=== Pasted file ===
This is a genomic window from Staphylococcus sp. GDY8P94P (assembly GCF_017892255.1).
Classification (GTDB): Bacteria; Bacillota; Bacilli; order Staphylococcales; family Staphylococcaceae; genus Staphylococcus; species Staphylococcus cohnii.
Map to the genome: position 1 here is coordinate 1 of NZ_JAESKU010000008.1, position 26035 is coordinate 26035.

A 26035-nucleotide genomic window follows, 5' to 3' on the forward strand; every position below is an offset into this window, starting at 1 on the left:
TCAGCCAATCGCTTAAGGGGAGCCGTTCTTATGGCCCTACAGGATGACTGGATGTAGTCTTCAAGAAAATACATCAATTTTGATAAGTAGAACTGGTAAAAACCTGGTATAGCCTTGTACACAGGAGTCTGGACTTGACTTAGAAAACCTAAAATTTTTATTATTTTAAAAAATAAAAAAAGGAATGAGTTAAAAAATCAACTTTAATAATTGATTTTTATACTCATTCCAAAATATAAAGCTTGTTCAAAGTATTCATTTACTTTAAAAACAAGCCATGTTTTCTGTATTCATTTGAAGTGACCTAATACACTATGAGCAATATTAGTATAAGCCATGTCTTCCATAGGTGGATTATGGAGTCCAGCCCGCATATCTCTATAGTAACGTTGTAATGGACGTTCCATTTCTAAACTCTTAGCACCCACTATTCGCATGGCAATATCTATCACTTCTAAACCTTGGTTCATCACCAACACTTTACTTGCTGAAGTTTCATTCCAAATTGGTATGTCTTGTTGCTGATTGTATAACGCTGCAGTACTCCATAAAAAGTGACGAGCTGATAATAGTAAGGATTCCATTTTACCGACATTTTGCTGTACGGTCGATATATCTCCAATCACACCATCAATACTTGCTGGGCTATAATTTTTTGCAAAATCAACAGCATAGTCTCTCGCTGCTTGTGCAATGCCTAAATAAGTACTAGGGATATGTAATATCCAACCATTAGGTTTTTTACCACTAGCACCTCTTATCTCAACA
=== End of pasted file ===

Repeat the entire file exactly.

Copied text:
This is a genomic window from Staphylococcus sp. GDY8P94P (assembly GCF_017892255.1).
Classification (GTDB): Bacteria; Bacillota; Bacilli; order Staphylococcales; family Staphylococcaceae; genus Staphylococcus; species Staphylococcus cohnii.
Map to the genome: position 1 here is coordinate 1 of NZ_JAESKU010000008.1, position 26035 is coordinate 26035.

A 26035-nucleotide genomic window follows, 5' to 3' on the forward strand; every position below is an offset into this window, starting at 1 on the left:
TCAGCCAATCGCTTAAGGGGAGCCGTTCTTATGGCCCTACAGGATGACTGGATGTAGTCTTCAAGAAAATACATCAATTTTGATAAGTAGAACTGGTAAAAACCTGGTATAGCCTTGTACACAGGAGTCTGGACTTGACTTAGAAAACCTAAAATTTTTATTATTTTAAAAAATAAAAAAAGGAATGAGTTAAAAAATCAACTTTAATAATTGATTTTTATACTCATTCCAAAATATAAAGCTTGTTCAAAGTATTCATTTACTTTAAAAACAAGCCATGTTTTCTGTATTCATTTGAAGTGACCTAATACACTATGAGCAATATTAGTATAAGCCATGTCTTCCATAGGTGGATTATGGAGTCCAGCCCGCATATCTCTATAGTAACGTTGTAATGGACGTTCCATTTCTAAACTCTTAGCACCCACTATTCGCATGGCAATATCTATCACTTCTAAACCTTGGTTCATCACCAACACTTTACTTGCTGAAGTTTCATTCCAAATTGGTATGTCTTGTTGCTGATTGTATAACGCTGCAGTACTCCATAAAAAGTGACGAGCTGATAATAGTAAGGATTCCATTTTACCGACATTTTGCTGTACGGTCGATATATCTCCAATCACACCATCAATACTTGCTGGGCTATAATTTTTTGCAAAATCAACAGCATAGTCTCTCGCTGCTTGTGCAATGCCTAAATAAGTACTAGGGATATGTAATATCCAACCATTAGGTTTTTTACCACTAGCACCTCTTATCTCAACA